Did public trans for a year. Dreaded every moment...missed routes or changes...sometimes they skipped pick ups to save route time. Also did the bike thing for a little over a year.. loved those evening back road rides.
my time is important...sitting on a bus is not productive for all the commitments I have....
I can see the alure in not having the overhead...gas,insurance, repair,safety and the inept drivers on the road.
I get how it's effective for some...I'm not one of em though...
Old 12-26-2018, 12:04 PM
9,237 posts, read 9,462,327 times
Reputation: 4782
Originally Posted by NoMoreSnowForMe View Post
I'm super low income,...
If you have a regular income from social security you should consider moving to Mexico. A lot of people live without automobiles and the cities are better organized to support walking around. I met a lot of American retirees living there, in a lifestyle that was much better than they could afford in the USA.

The most common person I met was a widow, and often someone who lived around the world when they were younger and married. They are less intimidated by living in another country. They don't have cars, but they can afford to take a taxi or just a bus. Since the shopping districts are more geared towards people without cars, everything is closer. There is also a lot of stands with quick service for much less than we pay for commercial fast food.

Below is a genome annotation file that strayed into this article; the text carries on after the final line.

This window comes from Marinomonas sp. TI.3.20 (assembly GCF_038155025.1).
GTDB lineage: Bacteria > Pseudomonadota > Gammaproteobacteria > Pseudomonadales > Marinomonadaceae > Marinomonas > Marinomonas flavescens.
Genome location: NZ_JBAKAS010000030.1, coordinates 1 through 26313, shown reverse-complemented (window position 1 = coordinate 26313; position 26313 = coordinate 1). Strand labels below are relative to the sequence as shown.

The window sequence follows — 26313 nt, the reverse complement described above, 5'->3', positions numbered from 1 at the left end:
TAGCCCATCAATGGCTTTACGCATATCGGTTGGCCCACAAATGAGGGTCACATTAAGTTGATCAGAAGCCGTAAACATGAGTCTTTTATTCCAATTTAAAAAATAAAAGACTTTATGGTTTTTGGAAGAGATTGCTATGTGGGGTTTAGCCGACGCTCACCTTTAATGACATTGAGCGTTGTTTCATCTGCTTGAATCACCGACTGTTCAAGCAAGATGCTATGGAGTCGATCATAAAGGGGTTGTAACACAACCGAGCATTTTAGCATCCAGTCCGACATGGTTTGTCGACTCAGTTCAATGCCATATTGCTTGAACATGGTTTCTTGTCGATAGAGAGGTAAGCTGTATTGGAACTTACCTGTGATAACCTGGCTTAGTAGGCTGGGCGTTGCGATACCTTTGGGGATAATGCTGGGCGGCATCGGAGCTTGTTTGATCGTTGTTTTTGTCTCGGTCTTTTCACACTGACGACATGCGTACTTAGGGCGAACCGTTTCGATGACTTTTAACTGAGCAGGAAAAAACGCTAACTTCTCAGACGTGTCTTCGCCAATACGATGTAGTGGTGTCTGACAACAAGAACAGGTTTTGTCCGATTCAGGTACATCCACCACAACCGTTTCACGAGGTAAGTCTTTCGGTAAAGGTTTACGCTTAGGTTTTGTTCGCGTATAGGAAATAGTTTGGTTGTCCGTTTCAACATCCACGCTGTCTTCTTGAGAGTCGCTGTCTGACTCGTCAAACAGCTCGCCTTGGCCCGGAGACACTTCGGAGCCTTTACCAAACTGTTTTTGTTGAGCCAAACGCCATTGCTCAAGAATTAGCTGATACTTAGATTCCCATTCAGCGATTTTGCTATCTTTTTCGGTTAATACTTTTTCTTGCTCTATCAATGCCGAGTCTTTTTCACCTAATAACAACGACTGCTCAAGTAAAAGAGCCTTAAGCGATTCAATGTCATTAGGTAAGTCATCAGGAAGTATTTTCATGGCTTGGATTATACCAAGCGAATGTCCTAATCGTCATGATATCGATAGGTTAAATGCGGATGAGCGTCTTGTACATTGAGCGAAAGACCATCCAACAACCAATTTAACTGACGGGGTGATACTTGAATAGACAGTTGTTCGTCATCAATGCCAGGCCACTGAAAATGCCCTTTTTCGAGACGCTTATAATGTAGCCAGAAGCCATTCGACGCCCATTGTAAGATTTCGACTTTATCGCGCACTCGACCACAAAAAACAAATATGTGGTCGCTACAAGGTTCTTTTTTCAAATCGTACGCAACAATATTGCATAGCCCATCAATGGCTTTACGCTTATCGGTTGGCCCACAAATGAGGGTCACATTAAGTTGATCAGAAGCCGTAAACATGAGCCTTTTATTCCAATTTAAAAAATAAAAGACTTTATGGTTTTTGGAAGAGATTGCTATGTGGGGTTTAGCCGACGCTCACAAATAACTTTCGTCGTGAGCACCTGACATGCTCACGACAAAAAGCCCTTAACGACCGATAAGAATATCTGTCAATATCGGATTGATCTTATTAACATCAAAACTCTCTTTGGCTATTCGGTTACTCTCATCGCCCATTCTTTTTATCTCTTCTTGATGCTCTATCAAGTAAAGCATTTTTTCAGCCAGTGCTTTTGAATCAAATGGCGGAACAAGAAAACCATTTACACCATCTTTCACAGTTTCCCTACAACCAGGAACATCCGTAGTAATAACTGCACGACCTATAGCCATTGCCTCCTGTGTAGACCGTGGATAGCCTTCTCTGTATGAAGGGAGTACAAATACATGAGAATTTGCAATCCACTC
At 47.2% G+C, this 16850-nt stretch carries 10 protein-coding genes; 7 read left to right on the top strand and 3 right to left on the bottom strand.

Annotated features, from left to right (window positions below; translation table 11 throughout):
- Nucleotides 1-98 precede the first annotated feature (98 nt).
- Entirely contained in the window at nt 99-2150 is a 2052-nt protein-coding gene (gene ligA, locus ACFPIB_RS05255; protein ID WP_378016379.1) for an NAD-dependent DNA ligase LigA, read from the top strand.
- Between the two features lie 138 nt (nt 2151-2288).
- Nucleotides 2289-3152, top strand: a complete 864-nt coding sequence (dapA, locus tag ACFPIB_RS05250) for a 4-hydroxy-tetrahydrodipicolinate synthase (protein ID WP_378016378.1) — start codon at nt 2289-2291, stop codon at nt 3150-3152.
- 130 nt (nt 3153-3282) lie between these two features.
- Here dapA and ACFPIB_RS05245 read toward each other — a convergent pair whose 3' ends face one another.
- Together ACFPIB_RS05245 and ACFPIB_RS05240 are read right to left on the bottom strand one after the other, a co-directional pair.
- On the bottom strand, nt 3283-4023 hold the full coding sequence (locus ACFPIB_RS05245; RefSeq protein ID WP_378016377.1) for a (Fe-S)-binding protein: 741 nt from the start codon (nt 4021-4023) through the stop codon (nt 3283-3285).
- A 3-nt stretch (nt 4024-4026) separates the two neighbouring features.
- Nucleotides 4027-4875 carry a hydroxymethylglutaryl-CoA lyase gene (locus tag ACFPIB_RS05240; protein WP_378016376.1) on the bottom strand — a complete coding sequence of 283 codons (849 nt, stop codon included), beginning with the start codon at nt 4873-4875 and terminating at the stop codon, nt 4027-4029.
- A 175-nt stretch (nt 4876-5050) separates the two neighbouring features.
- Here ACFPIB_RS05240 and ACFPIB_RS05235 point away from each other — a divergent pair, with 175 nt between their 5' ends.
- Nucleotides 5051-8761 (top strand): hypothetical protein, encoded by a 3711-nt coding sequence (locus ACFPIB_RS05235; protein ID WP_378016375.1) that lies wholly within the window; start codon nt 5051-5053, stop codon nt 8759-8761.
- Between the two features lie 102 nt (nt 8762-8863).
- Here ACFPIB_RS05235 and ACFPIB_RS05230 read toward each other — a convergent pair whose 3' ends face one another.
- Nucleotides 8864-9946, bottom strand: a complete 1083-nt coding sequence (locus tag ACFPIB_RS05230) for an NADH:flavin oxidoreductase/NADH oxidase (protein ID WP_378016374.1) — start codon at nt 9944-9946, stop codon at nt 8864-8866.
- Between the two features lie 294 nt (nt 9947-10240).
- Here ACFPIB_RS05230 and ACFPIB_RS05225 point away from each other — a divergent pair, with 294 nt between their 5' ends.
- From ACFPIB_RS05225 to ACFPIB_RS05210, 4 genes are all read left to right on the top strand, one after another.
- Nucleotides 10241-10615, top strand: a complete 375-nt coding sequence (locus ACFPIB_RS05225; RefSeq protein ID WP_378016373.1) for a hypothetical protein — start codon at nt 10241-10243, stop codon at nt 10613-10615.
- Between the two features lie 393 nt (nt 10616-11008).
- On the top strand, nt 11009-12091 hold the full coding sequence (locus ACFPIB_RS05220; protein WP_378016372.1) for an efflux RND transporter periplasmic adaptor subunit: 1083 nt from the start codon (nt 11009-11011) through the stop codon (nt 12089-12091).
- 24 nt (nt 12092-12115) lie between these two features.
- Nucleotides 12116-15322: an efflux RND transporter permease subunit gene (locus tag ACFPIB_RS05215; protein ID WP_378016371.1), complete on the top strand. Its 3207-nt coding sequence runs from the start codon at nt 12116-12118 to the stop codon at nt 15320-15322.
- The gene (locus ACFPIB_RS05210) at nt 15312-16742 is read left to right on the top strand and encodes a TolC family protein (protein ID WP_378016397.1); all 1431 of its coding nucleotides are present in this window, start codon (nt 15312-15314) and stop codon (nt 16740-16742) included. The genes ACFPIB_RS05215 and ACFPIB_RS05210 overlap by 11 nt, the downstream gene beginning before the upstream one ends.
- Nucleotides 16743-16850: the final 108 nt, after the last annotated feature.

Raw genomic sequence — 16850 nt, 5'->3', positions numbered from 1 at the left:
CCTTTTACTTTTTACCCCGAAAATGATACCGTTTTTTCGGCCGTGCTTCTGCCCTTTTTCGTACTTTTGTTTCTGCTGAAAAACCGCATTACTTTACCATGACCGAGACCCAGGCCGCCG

Old 12-26-2018, 12:43 PM
Location: Covington WA
278 posts, read 135,304 times
Reputation: 712
I would think it would depend on the available public transit in your area. I went car free for five years when I lived in downtown Seattle...it was a snap and the transit is not all that great...but it did exist and I was in my early 40's and fit enough to walk everywhere easily. With all of the delivery services available now, including groceries in a lot of locations., that should make it even more doable. Plus with Uber/Lyft, in addition to taxis, there are options available now that can work as back up.

Accessibility to good transit is definitely something that was of importance to me in scouting retirement locations. I seriously considered selling my car and not taking it to the new location, but got cold feet. I am older, plus have my granddaughter to consider...some of her activities may not be on the transit lines and/or run into the evening when I wouldn't feel comfortable having her take public transit.

As for the sod, I have a friend who has a small dog in her apartment, and I think she uses some kind of astroturf or something similar that can be hosed off and used continuously...might that save you on buying sod?
Old 12-26-2018, 01:20 PM